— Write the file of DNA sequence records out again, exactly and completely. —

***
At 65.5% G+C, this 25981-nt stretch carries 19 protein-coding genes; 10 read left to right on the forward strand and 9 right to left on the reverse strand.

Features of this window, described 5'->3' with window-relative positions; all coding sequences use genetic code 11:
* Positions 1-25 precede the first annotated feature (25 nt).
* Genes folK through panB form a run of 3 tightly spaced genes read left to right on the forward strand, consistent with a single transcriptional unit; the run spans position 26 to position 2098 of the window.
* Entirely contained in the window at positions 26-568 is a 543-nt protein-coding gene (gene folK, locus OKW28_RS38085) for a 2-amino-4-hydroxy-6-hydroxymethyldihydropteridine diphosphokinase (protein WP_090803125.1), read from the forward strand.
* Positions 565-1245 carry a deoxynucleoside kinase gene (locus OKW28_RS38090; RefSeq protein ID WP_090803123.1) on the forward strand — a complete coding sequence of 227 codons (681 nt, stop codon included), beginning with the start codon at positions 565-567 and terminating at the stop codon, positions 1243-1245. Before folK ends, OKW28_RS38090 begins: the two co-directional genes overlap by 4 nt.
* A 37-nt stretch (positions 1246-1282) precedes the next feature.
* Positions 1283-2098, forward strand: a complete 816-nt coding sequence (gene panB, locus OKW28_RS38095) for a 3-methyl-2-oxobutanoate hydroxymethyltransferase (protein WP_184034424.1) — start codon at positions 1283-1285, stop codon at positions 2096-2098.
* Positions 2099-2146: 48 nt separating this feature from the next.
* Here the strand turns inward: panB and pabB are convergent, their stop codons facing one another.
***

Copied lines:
At 65.5% G+C, this 25981-nt stretch carries 19 protein-coding genes; 10 read left to right on the forward strand and 9 right to left on the reverse strand.

Features of this window, described 5'->3' with window-relative positions; all coding sequences use genetic code 11:
* Positions 1-25 precede the first annotated feature (25 nt).
* Genes folK through panB form a run of 3 tightly spaced genes read left to right on the forward strand, consistent with a single transcriptional unit; the run spans position 26 to position 2098 of the window.
* Entirely contained in the window at positions 26-568 is a 543-nt protein-coding gene (gene folK, locus OKW28_RS38085) for a 2-amino-4-hydroxy-6-hydroxymethyldihydropteridine diphosphokinase (protein WP_090803125.1), read from the forward strand.
* Positions 565-1245 carry a deoxynucleoside kinase gene (locus OKW28_RS38090; RefSeq protein ID WP_090803123.1) on the forward strand — a complete coding sequence of 227 codons (681 nt, stop codon included), beginning with the start codon at positions 565-567 and terminating at the stop codon, positions 1243-1245. Before folK ends, OKW28_RS38090 begins: the two co-directional genes overlap by 4 nt.
* A 37-nt stretch (positions 1246-1282) precedes the next feature.
* Positions 1283-2098, forward strand: a complete 816-nt coding sequence (gene panB, locus OKW28_RS38095) for a 3-methyl-2-oxobutanoate hydroxymethyltransferase (protein WP_184034424.1) — start codon at positions 1283-1285, stop codon at positions 2096-2098.
* Positions 2099-2146: 48 nt separating this feature from the next.
* Here the strand turns inward: panB and pabB are convergent, their stop codons facing one another.